Throughout the primary season, leading Republican presidential candidates vied over who could bash immigrants the hardest. And they were promising more than border walls. Donald Trump is the most extreme immigrant-blamer; according to his website, "Providing healthcare to illegal immigrants costs us some $11 billion annually. If we were to simply enforce the current immigration laws and restrict the unbridled granting of visas to this country, we could relieve healthcare cost pressures on state and local governments."
As with many of Trump's claims, this one is wrong. But unlike some of his other falsehoods, the media has left this one unchallenged. Trump's $11 billion figure comes from an obviously biased study that's based on outlandish assumptions.
For instance, it counts as "immigrants" millions of U.S. citizens -- children who were born in the U.S. of immigrant parents. It also assumes that immigrant families have high health care costs, ignoring a raft of data showing that immigrants use little care. For instance, nearly half (48 percent) of noncitizen immigrant children never see the doctor in the course of a year.
Finally, Trump's source assumes that every penny of immigrant kids' health care costs are borne by the taxpayers. Yet a recent study in the respected journal Health Affairs found that unauthorized immigrants families pay the vast majority of their own health care bills, either out-of-pocket, or by buying private insurance. Indeed, 40 percent of newly arrived immigrants have private insurance.
Trump's numbers don't just exaggerate taxpayers' costs for immigrants' care, they ignore the billions that immigrants pay in taxes. Compared to other Americans, immigrants are younger, healthier and more likely to be male and part of the workforce. That means that an outsized share of immigrants pay the payroll taxes that support Medicare and Social Security, while few are eligible to draw benefits from these programs.
Employers are required to check a Social Security card when hiring a new worker. But they don't have to check that it's valid. The IRS happily accepts (and passes on to Medicare and Social Security) payments made under invalid Social Security numbers.
Consequently, millions of undocumented immigrants work and pay taxes under fake or borrowed Social Security numbers. The Social Security Administration estimates that undocumented immigrants pay $13 billion annually into the Social Security trust funds. And, in studies we did at Harvard and the City University of New York, we found that undocumented immigrants contribute billions more to Medicare.
Without immigrants -- and especially unauthorized immigrants -- Medicare's Trust Fund would be broke. Each year, immigrants pay about $11 billion more in Medicare taxes than Medicare pays for their care. And undocumented immigrants contribute the lion's share of this subsidy.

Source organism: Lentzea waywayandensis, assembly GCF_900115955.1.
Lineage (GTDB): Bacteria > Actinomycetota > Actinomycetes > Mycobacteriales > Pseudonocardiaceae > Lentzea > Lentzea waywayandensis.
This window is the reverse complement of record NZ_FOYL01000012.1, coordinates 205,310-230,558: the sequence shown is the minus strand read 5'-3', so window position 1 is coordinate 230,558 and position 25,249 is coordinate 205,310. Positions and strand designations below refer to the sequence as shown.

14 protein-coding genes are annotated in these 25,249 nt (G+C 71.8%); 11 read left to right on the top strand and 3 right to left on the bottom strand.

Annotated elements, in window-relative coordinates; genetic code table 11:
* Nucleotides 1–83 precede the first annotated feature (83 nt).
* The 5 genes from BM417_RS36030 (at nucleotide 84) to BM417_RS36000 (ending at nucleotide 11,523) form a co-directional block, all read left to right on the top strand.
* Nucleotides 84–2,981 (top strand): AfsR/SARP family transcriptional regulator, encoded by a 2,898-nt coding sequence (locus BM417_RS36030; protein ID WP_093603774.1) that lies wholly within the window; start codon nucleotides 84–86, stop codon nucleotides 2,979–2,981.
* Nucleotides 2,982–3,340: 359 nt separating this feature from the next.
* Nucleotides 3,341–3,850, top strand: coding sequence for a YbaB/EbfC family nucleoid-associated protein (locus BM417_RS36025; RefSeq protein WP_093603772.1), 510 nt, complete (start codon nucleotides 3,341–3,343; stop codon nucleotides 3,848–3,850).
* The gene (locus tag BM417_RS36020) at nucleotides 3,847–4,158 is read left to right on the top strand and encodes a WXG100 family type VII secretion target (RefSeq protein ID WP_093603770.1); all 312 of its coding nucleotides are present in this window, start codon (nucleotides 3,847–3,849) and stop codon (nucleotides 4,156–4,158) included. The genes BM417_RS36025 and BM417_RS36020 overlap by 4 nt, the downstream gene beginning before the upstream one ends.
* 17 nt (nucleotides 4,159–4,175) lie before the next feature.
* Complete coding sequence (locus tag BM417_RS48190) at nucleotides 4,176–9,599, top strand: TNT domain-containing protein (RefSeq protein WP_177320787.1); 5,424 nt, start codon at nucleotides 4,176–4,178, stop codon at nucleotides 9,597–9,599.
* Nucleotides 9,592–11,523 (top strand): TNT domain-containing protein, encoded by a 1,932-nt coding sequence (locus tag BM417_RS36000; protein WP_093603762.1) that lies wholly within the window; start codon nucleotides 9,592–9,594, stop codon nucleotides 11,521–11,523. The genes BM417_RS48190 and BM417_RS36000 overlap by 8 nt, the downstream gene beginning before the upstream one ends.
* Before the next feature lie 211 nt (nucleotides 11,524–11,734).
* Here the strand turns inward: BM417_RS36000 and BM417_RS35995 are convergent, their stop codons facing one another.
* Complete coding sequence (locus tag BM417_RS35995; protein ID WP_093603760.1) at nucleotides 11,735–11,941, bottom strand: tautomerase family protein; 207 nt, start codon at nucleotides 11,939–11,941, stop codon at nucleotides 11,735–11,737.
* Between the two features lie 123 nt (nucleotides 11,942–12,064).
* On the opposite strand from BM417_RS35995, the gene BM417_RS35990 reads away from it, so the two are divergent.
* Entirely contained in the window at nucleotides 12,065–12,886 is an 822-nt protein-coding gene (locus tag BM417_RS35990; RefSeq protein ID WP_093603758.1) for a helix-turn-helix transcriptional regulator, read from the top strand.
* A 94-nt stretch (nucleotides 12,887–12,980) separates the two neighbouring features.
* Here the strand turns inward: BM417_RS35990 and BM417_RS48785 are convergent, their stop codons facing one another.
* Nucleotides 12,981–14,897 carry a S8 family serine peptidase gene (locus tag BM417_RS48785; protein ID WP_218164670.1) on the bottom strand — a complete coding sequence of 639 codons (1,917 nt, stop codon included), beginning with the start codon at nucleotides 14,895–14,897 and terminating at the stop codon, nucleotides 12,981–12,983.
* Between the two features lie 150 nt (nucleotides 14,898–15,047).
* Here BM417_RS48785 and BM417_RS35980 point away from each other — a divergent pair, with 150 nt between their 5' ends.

And, just like everyone else, unauthorized immigrants pay sales taxes every time they shop and property taxes (indirectly) when they pay their rent, contributing $11 billion annually in state and local taxes.
While unauthorized immigrants contribute billions in taxes, they use shockingly little health care. Most of the federal health programs they help pay for (like Medicare, Medicaid and the ACA's plans) exclude them. And those who pay for private coverage use very little care, so their premiums effectively subsidize other enrollees with private insurance.
As physicians, we believe that medical care must be available to everyone residing in the U.S. However, if Trump and other politicians are concerned about "relieving healthcare cost pressures on state and local governments" they should champion fair immigration policies that assure a steady flow of immigrants who come here wanting to work and willing to pay taxes, and don't need much medical care.
Dr. Leah Zallman is a research scientist at the Institute for Community Health, a primary care doctor at Cambridge Health Alliance, and an instructor of medicine at the Harvard Medical School. She is a health services researcher who focuses on health disparities, with specific areas of focus including immigrant health and access to care for vulnerable populations. Dr. Steffie Woolhandler is an internist in the South Bronx, professor at the City University of New York School of Public Health at Hunter College, and lecturer in medicine at Harvard Medical School. The opinions expressed here do not necessarily reflect the views of the authors' institutions.